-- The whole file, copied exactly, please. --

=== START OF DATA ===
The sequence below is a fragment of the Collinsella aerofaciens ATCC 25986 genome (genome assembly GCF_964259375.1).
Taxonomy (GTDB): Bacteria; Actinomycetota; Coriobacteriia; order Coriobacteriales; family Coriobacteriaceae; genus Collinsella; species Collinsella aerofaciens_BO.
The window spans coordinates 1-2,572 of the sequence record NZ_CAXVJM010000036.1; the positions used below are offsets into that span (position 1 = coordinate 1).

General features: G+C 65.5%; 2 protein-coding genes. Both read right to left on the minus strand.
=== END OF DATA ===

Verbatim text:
The sequence below is a fragment of the Collinsella aerofaciens ATCC 25986 genome (genome assembly GCF_964259375.1).
Taxonomy (GTDB): Bacteria; Actinomycetota; Coriobacteriia; order Coriobacteriales; family Coriobacteriaceae; genus Collinsella; species Collinsella aerofaciens_BO.
The window spans coordinates 1-2,572 of the sequence record NZ_CAXVJM010000036.1; the positions used below are offsets into that span (position 1 = coordinate 1).

General features: G+C 65.5%; 2 protein-coding genes. Both read right to left on the minus strand.